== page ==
At Anime Expo 2006, attendees noticed the odd placement of venues for both The Anime Network and FUNimation Channel. Nobody paid it any nevermind at the time. It was also odd that both networks had planned to make a presentation at the same time, in the same room, on the same date, July 3. When the presentation began, representatives from both The Anime Network and FUNimation Channel began to speak, at the same time, from a pair of podiums. Talking on top of each other at times, the audience didn't know what to make of this.
Until the audio-video portion of the presentation began. The Anime Network's logo and The FUNimation Channel's logo crashed into each other forming something new and different. An impact that, according to the video narrator, could be felt from Anaheim to Atlanta, an obvious dig at the Atlanta-based Cartoon Network. From the ashes arose A: Anime Television, a network co-operated by ADV Films and Funimation Entertainment offering Japanese animation in a trio of options: a linear digital network feed (A [combining The Anime Network and FUNimation Channel]), a premium video-on-demand service (A OnDemand [formerly Anime Network OnDemand]), and a syndicated programming block (A-Block [formerly FUNimation Channel's primetime block]).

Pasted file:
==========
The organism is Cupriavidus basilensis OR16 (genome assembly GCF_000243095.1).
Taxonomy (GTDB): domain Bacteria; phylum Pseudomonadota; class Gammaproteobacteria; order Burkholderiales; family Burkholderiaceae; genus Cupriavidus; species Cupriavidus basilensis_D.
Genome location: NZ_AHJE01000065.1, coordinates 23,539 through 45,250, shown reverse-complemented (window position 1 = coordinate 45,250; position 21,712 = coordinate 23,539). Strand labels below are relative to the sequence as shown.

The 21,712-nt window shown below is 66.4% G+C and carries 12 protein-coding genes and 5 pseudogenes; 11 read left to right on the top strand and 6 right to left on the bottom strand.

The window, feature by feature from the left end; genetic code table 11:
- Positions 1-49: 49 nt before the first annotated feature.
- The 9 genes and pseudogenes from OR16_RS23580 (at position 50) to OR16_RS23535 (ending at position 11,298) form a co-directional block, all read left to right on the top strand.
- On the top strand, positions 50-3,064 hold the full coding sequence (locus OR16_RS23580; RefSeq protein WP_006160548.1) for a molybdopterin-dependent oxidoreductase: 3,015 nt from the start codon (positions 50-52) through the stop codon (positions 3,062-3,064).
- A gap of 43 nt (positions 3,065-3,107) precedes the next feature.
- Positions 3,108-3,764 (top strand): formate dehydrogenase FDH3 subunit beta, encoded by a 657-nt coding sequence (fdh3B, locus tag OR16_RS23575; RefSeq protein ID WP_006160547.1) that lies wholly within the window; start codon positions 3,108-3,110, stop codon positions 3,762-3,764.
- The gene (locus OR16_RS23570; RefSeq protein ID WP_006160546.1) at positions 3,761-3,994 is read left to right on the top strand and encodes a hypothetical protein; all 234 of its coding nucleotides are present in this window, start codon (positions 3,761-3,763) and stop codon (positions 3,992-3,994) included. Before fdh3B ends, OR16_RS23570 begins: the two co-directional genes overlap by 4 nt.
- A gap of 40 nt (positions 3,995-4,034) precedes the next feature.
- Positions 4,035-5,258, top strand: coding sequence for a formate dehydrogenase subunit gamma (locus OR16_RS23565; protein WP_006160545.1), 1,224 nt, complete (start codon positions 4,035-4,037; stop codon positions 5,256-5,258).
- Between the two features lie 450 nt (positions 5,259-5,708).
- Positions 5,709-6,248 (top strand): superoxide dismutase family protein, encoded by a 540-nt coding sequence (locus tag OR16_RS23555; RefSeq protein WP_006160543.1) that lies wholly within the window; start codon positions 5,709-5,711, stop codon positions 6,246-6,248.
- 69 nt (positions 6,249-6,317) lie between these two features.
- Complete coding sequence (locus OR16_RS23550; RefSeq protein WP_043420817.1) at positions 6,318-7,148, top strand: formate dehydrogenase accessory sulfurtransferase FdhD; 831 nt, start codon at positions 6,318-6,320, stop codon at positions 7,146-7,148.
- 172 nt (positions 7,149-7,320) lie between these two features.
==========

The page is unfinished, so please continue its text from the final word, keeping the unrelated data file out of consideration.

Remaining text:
Utilizing the combined programming libraries of both ADV Films and FUNimation Entertainment, A is the exclusive home for many well-known anime franchises from Nadesico and Tenchi Muyo to Spiral and Evangelion to Dragon Ball Z and Evangelion, anime movies, and otaku culture, including J-pop videos and interviews with creators on both sides of the Pacific. The combination of both networks created a stronger brand in the US and created a better business relationship between A.D. Vision and Navarre, ADV and Funimation's parent companies, respectedly. Sure, they still are rivals in show acquisitions, but both revel in the fact that they have a combined outlet to air them and share the benefits.
During the revamp, which took place in September 2006, A: Anime Television also positioned itself in the anime fan community as a rival of Cartoon Network by a series of scathing on-air promos criticing Toonami's overreliance of Naruto (one of which, with the tagline "Why hang with a young pretender when we've got the real deal?," was used to promote the Saturday night airings of back-to-back episodes of uncut back to back Dragon Ball Z episodes at 9 PM E/P) and the fact that Adult Swim still doesn't air programming on Friday nights (a black and white card called Adult Swim out by name saying "Hey Adult Swim. It's Friday night. We're here. Where are you?"). Around this time, A launched an edgy late-night lineup, A Dark, on the linear network with uncut comedic and action anime, including Evangelion, Lupin III (from Geneon), New Fist of the North Star, Yu Yu Hakusho, Full Metal Alchemist, Super Milk Chan, and Crayon Shin-Chan, among others.
Because of their defiance in the industry as well as breaking down Cartoon Network's stranglehold on the industry, A: Anime Television has endured itself to the otaku generation of viewers and fans.